Robert at Strange Brouhaha might sound as if he were advancing his own modest proposal, were it not for the fact that the White House already sees it as a bang-up idea: "Your illegal domestic spying program is under fire from all sides. It's illegal and immoral. It 'fixes' a problem which wasn't broken in the first place; all it does is prop up your 'because I said so' theory of government. ... So what do you do? ... You stop the program, right? ... Silly. Of course not. Instead, you make it illegal to talk about it. There, problem solved."

Josh Stock at Icarus Fallen is more even-handed, if still not quite happy about the prospect of enforced radio silence on his government's own long-wave invigilation: "The new language is much stronger than the old language, which places much of the burden on government officials to keep the secrets. With the new language in place, it might be possible to prosecute anyone who receives classified information and passes it on again, like reporters and media folk. And the penalties are stiffer too—up to 15 years in jail."

Yet liberal Glenn Greenwald, a lawyer who's worked on First Amendment cases, can't understand why those who have the most to lose by this legislation are mute about it: "One no longer is surprised when the media ignores or fails to understand severe crises in our government, but one would expect that if they take a stand against anything, it would be crusades of this sort to intimidate and silence the adversarial press," he writes at Unclaimed Territory. "So far, at least, their silence is deafening."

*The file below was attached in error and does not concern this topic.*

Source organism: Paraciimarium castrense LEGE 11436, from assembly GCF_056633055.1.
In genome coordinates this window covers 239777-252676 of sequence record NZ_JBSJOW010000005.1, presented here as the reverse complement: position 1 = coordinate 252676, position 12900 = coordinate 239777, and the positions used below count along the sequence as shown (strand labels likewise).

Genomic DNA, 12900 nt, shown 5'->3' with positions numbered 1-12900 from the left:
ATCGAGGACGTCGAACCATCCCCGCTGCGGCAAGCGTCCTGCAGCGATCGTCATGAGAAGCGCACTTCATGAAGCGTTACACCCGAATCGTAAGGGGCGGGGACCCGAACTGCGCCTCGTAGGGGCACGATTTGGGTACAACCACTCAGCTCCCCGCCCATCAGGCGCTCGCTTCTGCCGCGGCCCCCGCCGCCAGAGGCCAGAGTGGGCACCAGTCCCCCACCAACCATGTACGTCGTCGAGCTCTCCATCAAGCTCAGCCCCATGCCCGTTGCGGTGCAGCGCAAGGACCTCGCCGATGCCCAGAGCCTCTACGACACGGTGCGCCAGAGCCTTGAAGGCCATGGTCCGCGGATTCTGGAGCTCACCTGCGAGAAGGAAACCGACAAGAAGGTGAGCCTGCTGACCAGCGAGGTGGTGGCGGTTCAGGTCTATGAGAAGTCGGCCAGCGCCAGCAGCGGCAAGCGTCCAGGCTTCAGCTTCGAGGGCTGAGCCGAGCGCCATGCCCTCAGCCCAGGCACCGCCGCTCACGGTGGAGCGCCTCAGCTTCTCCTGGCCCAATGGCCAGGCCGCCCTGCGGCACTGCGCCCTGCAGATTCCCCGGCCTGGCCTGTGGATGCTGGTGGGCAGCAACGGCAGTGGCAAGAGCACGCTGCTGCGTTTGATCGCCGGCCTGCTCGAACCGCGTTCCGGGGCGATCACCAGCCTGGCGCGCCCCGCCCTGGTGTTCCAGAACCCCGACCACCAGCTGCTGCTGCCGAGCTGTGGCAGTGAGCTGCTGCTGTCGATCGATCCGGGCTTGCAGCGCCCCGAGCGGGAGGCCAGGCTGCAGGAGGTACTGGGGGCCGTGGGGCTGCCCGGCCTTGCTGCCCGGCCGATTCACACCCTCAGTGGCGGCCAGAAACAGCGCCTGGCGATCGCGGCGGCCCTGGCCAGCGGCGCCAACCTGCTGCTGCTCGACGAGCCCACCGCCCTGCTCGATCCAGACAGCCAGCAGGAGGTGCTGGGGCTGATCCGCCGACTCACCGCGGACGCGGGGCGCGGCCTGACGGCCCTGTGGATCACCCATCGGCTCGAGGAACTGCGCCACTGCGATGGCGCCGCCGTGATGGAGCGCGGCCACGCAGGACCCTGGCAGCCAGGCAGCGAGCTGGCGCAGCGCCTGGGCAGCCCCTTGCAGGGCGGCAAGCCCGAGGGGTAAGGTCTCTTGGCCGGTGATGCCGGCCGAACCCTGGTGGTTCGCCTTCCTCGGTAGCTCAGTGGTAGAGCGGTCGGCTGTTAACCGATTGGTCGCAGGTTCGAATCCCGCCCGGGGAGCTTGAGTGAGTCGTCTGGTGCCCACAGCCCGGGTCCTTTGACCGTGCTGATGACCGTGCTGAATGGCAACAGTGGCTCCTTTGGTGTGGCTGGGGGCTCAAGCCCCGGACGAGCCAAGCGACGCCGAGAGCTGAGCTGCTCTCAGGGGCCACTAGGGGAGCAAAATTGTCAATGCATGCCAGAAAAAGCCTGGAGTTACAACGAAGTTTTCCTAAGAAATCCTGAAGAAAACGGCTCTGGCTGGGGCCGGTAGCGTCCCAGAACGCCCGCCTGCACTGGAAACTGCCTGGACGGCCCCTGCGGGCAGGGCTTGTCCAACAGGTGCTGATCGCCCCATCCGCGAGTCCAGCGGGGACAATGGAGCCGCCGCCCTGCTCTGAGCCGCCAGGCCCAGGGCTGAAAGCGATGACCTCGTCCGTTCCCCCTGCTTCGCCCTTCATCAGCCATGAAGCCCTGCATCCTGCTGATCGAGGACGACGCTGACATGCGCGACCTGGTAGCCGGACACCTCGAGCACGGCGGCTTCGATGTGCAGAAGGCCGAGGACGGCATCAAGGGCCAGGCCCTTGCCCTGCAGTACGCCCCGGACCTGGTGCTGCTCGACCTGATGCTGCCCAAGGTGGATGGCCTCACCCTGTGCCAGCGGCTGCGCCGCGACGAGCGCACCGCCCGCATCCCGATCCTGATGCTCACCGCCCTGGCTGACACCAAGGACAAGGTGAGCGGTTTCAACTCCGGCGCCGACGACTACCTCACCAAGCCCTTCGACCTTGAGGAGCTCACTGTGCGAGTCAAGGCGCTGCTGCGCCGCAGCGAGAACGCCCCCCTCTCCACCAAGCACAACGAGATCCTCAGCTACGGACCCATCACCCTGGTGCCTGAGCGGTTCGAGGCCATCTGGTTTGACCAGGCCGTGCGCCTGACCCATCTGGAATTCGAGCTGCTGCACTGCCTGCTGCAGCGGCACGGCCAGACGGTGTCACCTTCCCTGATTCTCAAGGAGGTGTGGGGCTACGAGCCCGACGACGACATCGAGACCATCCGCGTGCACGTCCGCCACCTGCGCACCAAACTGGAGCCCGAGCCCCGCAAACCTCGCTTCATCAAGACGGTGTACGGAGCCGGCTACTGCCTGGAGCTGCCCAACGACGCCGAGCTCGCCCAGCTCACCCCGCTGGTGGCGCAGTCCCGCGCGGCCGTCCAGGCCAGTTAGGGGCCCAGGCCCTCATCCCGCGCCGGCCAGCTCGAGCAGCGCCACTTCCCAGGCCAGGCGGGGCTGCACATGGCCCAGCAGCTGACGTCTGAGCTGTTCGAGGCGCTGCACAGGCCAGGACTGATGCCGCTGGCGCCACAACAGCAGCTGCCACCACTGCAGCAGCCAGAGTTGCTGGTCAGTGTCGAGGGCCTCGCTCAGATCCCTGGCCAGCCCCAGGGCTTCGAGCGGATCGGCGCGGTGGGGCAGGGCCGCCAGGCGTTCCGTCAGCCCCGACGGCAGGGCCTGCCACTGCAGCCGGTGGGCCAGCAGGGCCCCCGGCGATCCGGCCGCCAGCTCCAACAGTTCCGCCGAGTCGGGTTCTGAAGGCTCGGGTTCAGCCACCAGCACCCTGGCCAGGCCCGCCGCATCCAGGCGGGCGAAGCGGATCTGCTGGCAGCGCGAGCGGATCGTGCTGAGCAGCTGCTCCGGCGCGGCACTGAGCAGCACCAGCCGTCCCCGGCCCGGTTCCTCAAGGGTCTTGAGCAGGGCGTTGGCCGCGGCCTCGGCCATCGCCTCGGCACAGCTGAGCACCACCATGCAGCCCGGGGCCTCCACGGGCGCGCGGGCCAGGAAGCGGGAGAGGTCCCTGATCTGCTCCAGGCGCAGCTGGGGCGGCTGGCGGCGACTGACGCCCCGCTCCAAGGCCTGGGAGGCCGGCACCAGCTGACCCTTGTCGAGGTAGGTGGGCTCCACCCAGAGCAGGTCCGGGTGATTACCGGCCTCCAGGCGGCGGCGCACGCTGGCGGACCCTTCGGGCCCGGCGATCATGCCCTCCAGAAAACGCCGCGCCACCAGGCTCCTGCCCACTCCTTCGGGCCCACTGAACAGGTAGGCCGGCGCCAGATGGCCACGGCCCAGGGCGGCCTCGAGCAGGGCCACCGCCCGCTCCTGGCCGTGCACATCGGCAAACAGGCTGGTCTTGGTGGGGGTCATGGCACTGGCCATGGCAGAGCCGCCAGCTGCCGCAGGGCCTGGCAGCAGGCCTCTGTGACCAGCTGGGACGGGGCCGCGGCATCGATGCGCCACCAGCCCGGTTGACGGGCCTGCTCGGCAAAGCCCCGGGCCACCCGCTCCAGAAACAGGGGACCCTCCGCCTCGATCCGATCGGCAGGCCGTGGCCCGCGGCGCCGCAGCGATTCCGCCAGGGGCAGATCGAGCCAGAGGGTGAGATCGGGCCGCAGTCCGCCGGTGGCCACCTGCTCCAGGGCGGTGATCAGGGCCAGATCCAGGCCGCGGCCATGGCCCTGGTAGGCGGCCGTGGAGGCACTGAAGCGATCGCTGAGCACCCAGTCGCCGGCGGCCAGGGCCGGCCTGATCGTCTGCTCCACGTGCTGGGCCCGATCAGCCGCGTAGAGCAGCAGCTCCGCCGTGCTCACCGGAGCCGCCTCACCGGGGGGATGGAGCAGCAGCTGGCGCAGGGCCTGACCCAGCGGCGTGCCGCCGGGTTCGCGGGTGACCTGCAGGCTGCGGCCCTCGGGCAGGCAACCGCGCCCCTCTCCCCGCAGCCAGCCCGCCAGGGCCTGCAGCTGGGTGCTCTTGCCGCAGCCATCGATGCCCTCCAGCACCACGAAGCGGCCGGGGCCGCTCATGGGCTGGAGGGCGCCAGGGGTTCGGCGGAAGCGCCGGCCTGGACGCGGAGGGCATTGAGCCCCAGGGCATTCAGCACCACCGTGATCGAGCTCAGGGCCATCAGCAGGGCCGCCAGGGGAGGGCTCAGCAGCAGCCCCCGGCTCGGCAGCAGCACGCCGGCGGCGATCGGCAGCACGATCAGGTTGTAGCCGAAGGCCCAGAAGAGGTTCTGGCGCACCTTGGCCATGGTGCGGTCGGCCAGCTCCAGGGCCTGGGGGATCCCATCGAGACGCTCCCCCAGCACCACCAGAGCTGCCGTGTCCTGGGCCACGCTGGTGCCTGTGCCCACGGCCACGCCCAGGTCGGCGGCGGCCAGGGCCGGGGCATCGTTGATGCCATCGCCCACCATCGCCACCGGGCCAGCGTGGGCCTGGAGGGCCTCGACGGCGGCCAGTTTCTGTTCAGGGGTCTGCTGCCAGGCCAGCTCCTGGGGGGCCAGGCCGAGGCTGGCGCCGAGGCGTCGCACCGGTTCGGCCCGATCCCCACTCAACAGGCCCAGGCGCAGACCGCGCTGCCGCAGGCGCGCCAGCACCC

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Read more about the DeWine legislation and its discontents.

Screw you guys, I'm going home: Isaac Hayes, the voice of "Chef" on South Park, has decided that after years of happily participating in the depiction of talking Christmas feces and Saddam Hussein's sodomizing of Satan, the rendering of Scientology as a sinister cult was just one step too far. He's given the shaft to the animated series that revived his career.

Ryan W. McMaken at the vaguely anarcho-libertarian blog Lew Rockwell.com writes of Hayes' rationalization that "bigotry" in general was what de-inked his contract: "Obviously, Hayes is free to disassociate from any show he doesn't like, but the transparency if his motivations is really embarassing for the rest of us, and his raising the spectre of 'civil rights' is in particularly bad taste."

Noting that Comedy Central originally wouldn't let the show's creators Trey Parker and Matt Stone "do" the baritone voice of an older black man themselves, legal eagle Ann Althouse thinks things would be much different now: "Does Chef have to go? I don't think he's been an important character in recent years, but since Stone and Parker have been blithely doing so many voices, why not do his too?"

Read more about Hayes' defection.